That's kinda what has me confused I can press the softer tubes from Caleb with no support over the 6500 psi with no wrinkles but the 1/2 inch nept tubes which are harder wrinkle before I get to 6500psi I'm making a tube support so I guess I shouldn't worry about it it but as much as we pay for nept tubes they shouldn't wrinkle
Tim

#9 Col

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Posted 21 November 2017 - 10:09 PM

A soft 3mm wall could squish to 2.5mm without showing any sign on the outside of the tube. A tube support wont prevent soft wall compression, it simply contstrains the outside diameter. Wrinkles are usually due to vertical compression, if the tubes are genuine nept i would check the increment size isnt too large. The best way to compare tubes is to test them to destruction in your press, tests done on different presses cant be compared directly.



#10 calebkessinger

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Posted 22 November 2017 - 07:46 AM

I'd just press them with less pressure and go on. If your rockets work pressure is meaningless.

You can build ya a little pvc support in short order.
I have no idea how you got those pulpy tubes to hold that much pressure. I usually just press the. On my drill press which only will do about 600lbs of actual force.

That's about 3300 psi. I believe.
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#11 Mixer

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Posted 05 December 2017 - 10:59 AM

From what I have read the desired pressure on black power comps is 6500 psi. My first question is when pressing core burners the area of the rammer is almost cut in half by the spindle hole should I figure this into my pi r squared calculation. The reason I ask is when I press my 1/2 inch rockets to the 6500 psi on the comp I get wrinkles in the tube I'm using 3 ton arbor press and nept tubes my tooling is a 4 oz rocket set from Wolter pyro

So many people over press their BP rocket motors. I find It`s really unnecessary to go more than 4,400psi on the comp (with support).  A good tube will not wrinkle at this pressure. I press all my rockets at this - I don`t wax them, and I don`t have cato`s. Yes you have to calculate the right pressure for the solid rammer.


Edited by Mixer, 05 December 2017 - 11:01 AM.


#12 MrB

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Posted 05 December 2017 - 07:59 PM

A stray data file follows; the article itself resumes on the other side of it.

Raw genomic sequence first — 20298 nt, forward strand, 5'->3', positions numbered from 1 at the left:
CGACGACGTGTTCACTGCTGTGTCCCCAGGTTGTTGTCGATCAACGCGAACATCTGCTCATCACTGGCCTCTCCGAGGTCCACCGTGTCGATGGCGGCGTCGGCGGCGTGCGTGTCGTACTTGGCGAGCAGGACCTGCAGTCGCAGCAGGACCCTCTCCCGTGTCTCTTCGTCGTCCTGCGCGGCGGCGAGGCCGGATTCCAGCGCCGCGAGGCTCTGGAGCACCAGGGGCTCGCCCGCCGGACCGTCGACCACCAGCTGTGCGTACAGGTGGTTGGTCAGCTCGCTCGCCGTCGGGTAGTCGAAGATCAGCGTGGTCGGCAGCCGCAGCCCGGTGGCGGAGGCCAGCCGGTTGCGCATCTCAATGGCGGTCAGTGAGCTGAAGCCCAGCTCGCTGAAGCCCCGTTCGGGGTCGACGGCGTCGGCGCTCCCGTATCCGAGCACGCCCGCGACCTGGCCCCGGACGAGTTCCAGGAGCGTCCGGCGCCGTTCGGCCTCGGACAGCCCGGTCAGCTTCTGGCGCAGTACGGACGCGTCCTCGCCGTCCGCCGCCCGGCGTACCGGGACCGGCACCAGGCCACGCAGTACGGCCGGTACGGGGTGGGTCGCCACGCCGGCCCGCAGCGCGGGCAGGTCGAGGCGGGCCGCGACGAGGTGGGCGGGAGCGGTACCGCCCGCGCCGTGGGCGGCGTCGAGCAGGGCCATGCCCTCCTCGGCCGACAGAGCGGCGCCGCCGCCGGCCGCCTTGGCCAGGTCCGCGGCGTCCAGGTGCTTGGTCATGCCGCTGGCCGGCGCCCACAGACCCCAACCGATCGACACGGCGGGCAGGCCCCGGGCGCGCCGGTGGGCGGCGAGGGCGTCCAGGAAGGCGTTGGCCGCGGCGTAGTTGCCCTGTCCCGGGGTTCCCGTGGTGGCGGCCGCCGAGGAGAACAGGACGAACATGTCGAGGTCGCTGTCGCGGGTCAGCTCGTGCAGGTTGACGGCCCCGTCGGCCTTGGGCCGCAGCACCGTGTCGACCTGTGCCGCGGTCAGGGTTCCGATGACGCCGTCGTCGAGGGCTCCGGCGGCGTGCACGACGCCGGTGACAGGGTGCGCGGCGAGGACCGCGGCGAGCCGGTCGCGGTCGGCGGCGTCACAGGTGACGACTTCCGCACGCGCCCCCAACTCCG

What pressure is enough? What ever makes it sound like a ceramic if you remove the tube, and knock to pieces together. What pressure i that? Depends a lot on your charcoal, i suppose.

I kinda think it is impossible to "over press" BP.


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#13 stix

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Posted 06 December 2017 - 01:00 AM

Yeah, I too would have thought the denser, the better. This means you can pack more fuel in, which means you need less weight for the motor casing, which means you can add more more goodies on top. Overall it's an advantage.


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#14 Col

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Posted 06 December 2017 - 07:59 AM

As long as you dont compromise the integrity of the tube in the process ;)



#15 MrB

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Posted 06 December 2017 - 02:02 PM

Of course. Tube supports, and sturdy tubes let you use higher pressure.



#16 Mixer

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Posted 07 December 2017 - 08:08 AM

What pressure is enough? What ever makes it sound like a ceramic if you remove the tube, and knock to pieces together. What pressure i that? Depends a lot on your charcoal, i suppose.

I kinda think it is impossible to "over press" BP.

it`s not so much pressure on the BP that could be a problem - it`s the fact that many types of tubes can have their inner layers perforate at high pressures - which often lead to CATO`s

You would need massive pressure to get a motor core to `chink` when tapped. Some commercial motors do, but they achieve that by using additives which in turn requires less pressing pressure.